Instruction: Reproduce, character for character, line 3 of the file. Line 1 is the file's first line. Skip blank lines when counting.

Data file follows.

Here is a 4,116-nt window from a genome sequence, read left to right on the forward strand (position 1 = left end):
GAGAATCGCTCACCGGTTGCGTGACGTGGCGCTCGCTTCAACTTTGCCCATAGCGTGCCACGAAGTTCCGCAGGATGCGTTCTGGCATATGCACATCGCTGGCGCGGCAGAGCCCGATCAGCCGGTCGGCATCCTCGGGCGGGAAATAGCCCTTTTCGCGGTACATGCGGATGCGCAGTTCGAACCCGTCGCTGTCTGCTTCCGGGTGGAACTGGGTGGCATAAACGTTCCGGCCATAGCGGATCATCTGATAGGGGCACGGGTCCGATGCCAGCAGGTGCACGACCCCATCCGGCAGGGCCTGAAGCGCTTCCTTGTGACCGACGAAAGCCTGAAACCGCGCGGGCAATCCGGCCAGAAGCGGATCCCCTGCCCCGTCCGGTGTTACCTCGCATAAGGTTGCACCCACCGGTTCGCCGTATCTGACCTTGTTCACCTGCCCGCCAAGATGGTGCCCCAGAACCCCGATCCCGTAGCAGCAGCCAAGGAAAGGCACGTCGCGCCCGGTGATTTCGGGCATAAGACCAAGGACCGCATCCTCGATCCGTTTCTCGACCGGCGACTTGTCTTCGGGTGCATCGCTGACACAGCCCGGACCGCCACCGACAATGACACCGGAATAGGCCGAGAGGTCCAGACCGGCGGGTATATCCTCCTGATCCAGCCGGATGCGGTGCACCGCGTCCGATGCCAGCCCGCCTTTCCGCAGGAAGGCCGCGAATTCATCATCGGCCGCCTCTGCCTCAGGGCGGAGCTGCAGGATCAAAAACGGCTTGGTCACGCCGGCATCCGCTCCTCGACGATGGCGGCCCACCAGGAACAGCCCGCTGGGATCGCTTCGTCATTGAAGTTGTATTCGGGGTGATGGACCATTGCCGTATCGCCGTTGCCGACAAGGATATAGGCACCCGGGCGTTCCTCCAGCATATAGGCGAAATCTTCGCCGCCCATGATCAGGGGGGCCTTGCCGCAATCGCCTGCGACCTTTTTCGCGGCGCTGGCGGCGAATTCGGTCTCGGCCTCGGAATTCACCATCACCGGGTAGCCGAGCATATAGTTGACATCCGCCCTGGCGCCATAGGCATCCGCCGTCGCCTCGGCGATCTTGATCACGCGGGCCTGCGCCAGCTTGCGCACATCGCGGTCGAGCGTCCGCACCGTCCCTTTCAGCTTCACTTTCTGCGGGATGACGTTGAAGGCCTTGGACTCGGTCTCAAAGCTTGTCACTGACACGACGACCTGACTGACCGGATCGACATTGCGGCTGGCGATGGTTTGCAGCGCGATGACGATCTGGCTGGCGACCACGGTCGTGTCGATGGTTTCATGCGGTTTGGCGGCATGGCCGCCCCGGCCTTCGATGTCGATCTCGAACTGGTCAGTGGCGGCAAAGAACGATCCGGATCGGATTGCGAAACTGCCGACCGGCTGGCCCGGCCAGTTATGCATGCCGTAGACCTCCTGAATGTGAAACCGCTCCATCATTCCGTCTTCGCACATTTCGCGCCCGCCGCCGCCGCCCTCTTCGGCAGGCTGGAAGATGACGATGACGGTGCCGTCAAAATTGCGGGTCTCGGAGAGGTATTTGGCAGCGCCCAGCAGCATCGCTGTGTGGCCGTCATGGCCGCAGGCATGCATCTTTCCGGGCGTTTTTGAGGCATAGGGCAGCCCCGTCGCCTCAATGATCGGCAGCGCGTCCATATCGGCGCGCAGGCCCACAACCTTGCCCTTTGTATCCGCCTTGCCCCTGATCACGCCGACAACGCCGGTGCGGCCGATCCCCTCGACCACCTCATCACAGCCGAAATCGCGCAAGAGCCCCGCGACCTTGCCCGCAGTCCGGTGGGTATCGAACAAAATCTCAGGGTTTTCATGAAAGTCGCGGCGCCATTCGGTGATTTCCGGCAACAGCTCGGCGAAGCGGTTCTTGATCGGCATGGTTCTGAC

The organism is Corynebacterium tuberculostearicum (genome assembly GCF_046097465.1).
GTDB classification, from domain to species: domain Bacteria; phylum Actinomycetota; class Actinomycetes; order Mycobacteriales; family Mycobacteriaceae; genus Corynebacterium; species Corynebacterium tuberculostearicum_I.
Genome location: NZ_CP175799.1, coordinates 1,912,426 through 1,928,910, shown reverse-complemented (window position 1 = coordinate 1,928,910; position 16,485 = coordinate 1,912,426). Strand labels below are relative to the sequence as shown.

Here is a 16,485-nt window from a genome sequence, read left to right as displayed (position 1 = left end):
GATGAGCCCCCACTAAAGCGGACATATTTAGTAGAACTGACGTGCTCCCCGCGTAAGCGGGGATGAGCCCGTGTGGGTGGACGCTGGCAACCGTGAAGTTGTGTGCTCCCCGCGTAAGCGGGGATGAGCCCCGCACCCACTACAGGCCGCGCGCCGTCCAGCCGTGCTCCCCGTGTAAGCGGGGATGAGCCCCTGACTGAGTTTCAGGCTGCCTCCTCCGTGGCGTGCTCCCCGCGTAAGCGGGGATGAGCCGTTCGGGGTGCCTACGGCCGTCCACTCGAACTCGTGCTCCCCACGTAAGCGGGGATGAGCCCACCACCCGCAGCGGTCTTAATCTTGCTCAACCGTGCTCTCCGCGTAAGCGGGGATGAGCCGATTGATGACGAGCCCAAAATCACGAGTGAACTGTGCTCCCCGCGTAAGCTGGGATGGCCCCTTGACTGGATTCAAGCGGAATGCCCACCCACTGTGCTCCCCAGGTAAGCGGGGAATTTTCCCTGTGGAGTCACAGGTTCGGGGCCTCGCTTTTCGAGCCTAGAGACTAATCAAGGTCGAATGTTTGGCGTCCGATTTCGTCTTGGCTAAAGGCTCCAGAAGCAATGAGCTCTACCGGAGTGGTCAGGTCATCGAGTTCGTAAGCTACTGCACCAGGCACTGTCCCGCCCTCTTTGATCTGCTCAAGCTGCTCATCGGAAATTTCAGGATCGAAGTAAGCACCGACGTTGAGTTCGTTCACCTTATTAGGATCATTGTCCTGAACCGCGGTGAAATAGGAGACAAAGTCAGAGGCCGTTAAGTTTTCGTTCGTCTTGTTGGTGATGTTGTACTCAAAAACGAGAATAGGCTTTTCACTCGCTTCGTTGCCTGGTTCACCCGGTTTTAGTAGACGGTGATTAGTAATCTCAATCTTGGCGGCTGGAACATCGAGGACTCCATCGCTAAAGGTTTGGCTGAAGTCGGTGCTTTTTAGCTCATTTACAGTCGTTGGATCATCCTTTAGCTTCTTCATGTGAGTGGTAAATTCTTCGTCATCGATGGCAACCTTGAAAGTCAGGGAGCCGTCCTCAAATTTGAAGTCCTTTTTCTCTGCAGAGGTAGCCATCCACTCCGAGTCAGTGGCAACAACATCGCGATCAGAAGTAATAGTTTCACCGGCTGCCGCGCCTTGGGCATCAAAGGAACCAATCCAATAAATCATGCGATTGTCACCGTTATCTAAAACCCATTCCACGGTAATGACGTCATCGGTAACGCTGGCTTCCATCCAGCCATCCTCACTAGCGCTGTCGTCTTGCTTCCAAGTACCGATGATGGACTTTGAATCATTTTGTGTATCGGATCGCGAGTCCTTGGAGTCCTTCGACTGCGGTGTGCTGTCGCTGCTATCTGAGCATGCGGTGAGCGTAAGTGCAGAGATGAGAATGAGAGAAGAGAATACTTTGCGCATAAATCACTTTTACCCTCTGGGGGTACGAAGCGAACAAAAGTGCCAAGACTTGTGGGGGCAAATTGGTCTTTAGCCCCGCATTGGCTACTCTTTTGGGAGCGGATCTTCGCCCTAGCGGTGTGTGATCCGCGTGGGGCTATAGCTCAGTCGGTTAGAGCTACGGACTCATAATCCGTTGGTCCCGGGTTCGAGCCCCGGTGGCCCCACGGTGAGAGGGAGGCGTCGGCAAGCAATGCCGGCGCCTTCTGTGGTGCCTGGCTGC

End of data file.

The organism is Corynebacterium tuberculostearicum (genome assembly GCF_046097465.1).